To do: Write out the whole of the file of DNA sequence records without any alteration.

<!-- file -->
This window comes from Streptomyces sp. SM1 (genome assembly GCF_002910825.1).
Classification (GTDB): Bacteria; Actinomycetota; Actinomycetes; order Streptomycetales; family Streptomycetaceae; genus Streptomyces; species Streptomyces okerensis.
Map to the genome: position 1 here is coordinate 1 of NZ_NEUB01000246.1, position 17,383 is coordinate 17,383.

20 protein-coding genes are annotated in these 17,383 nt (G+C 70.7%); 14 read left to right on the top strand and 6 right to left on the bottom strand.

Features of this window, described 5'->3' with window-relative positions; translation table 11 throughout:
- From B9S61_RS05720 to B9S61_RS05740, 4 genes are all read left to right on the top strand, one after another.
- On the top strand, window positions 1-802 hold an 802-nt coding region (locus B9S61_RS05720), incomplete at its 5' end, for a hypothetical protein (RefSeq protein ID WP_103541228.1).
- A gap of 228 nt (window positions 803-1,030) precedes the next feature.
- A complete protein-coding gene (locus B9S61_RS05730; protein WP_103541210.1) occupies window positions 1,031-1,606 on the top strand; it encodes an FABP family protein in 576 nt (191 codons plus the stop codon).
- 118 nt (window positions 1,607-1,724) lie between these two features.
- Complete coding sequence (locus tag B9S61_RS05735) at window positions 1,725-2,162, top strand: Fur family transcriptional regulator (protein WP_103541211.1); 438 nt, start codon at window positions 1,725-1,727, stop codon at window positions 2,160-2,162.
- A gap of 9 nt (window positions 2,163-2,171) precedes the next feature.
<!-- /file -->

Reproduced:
This window comes from Streptomyces sp. SM1 (genome assembly GCF_002910825.1).
Classification (GTDB): Bacteria; Actinomycetota; Actinomycetes; order Streptomycetales; family Streptomycetaceae; genus Streptomyces; species Streptomyces okerensis.
Map to the genome: position 1 here is coordinate 1 of NZ_NEUB01000246.1, position 17,383 is coordinate 17,383.

20 protein-coding genes are annotated in these 17,383 nt (G+C 70.7%); 14 read left to right on the top strand and 6 right to left on the bottom strand.

Features of this window, described 5'->3' with window-relative positions; translation table 11 throughout:
- From B9S61_RS05720 to B9S61_RS05740, 4 genes are all read left to right on the top strand, one after another.
- On the top strand, window positions 1-802 hold an 802-nt coding region (locus B9S61_RS05720), incomplete at its 5' end, for a hypothetical protein (RefSeq protein ID WP_103541228.1).
- A gap of 228 nt (window positions 803-1,030) precedes the next feature.
- A complete protein-coding gene (locus B9S61_RS05730; protein WP_103541210.1) occupies window positions 1,031-1,606 on the top strand; it encodes an FABP family protein in 576 nt (191 codons plus the stop codon).
- 118 nt (window positions 1,607-1,724) lie between these two features.
- Complete coding sequence (locus tag B9S61_RS05735) at window positions 1,725-2,162, top strand: Fur family transcriptional regulator (protein WP_103541211.1); 438 nt, start codon at window positions 1,725-1,727, stop codon at window positions 2,160-2,162.
- A gap of 9 nt (window positions 2,163-2,171) precedes the next feature.